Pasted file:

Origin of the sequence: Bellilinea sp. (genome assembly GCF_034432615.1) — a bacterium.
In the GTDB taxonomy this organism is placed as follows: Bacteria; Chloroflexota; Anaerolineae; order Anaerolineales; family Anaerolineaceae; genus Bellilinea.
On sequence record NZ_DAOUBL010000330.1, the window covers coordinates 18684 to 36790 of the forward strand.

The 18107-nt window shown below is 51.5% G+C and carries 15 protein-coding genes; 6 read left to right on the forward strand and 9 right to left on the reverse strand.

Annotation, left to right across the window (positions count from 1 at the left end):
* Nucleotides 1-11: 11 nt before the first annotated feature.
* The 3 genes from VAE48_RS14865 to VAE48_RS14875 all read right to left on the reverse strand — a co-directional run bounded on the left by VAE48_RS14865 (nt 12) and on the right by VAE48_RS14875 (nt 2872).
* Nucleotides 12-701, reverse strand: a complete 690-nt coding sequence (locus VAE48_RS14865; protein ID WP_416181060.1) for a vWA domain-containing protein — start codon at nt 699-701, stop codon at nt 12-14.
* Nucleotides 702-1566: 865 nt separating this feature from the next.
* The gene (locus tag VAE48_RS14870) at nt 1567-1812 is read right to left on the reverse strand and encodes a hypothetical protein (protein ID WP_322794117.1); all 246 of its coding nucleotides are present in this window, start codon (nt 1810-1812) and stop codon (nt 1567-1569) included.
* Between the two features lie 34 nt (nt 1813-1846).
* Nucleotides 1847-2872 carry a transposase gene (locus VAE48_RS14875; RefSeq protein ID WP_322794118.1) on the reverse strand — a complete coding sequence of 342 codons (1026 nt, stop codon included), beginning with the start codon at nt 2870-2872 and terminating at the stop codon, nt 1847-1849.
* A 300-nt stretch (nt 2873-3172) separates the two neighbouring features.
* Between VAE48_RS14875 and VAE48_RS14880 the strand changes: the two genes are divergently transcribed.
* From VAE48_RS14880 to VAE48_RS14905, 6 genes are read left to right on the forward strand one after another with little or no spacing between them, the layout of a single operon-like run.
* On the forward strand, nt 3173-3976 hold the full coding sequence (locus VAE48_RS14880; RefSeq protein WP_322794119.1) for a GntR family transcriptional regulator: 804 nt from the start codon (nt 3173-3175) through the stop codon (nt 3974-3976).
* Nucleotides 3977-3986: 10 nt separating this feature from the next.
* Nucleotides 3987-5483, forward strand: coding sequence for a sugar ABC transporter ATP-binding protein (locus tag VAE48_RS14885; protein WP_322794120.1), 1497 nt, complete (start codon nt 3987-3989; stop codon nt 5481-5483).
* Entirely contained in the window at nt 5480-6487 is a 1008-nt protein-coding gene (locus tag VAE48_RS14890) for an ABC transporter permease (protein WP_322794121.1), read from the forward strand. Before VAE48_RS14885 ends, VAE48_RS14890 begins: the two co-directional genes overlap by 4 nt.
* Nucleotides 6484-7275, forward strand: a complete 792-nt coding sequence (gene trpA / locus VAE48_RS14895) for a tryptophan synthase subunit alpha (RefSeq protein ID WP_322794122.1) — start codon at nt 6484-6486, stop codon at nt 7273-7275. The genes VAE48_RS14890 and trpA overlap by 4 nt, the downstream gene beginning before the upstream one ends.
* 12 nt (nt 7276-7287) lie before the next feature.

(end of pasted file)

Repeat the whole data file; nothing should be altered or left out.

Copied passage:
Origin of the sequence: Bellilinea sp. (genome assembly GCF_034432615.1) — a bacterium.
In the GTDB taxonomy this organism is placed as follows: Bacteria; Chloroflexota; Anaerolineae; order Anaerolineales; family Anaerolineaceae; genus Bellilinea.
On sequence record NZ_DAOUBL010000330.1, the window covers coordinates 18684 to 36790 of the forward strand.

The 18107-nt window shown below is 51.5% G+C and carries 15 protein-coding genes; 6 read left to right on the forward strand and 9 right to left on the reverse strand.

Annotation, left to right across the window (positions count from 1 at the left end):
* Nucleotides 1-11: 11 nt before the first annotated feature.
* The 3 genes from VAE48_RS14865 to VAE48_RS14875 all read right to left on the reverse strand — a co-directional run bounded on the left by VAE48_RS14865 (nt 12) and on the right by VAE48_RS14875 (nt 2872).
* Nucleotides 12-701, reverse strand: a complete 690-nt coding sequence (locus VAE48_RS14865; protein ID WP_416181060.1) for a vWA domain-containing protein — start codon at nt 699-701, stop codon at nt 12-14.
* Nucleotides 702-1566: 865 nt separating this feature from the next.
* The gene (locus tag VAE48_RS14870) at nt 1567-1812 is read right to left on the reverse strand and encodes a hypothetical protein (protein ID WP_322794117.1); all 246 of its coding nucleotides are present in this window, start codon (nt 1810-1812) and stop codon (nt 1567-1569) included.
* Between the two features lie 34 nt (nt 1813-1846).
* Nucleotides 1847-2872 carry a transposase gene (locus VAE48_RS14875; RefSeq protein ID WP_322794118.1) on the reverse strand — a complete coding sequence of 342 codons (1026 nt, stop codon included), beginning with the start codon at nt 2870-2872 and terminating at the stop codon, nt 1847-1849.
* A 300-nt stretch (nt 2873-3172) separates the two neighbouring features.
* Between VAE48_RS14875 and VAE48_RS14880 the strand changes: the two genes are divergently transcribed.
* From VAE48_RS14880 to VAE48_RS14905, 6 genes are read left to right on the forward strand one after another with little or no spacing between them, the layout of a single operon-like run.
* On the forward strand, nt 3173-3976 hold the full coding sequence (locus VAE48_RS14880; RefSeq protein WP_322794119.1) for a GntR family transcriptional regulator: 804 nt from the start codon (nt 3173-3175) through the stop codon (nt 3974-3976).
* Nucleotides 3977-3986: 10 nt separating this feature from the next.
* Nucleotides 3987-5483, forward strand: coding sequence for a sugar ABC transporter ATP-binding protein (locus tag VAE48_RS14885; protein WP_322794120.1), 1497 nt, complete (start codon nt 3987-3989; stop codon nt 5481-5483).
* Entirely contained in the window at nt 5480-6487 is a 1008-nt protein-coding gene (locus tag VAE48_RS14890) for an ABC transporter permease (protein WP_322794121.1), read from the forward strand. Before VAE48_RS14885 ends, VAE48_RS14890 begins: the two co-directional genes overlap by 4 nt.
* Nucleotides 6484-7275, forward strand: a complete 792-nt coding sequence (gene trpA / locus VAE48_RS14895) for a tryptophan synthase subunit alpha (RefSeq protein ID WP_322794122.1) — start codon at nt 6484-6486, stop codon at nt 7273-7275. The genes VAE48_RS14890 and trpA overlap by 4 nt, the downstream gene beginning before the upstream one ends.
* 12 nt (nt 7276-7287) lie before the next feature.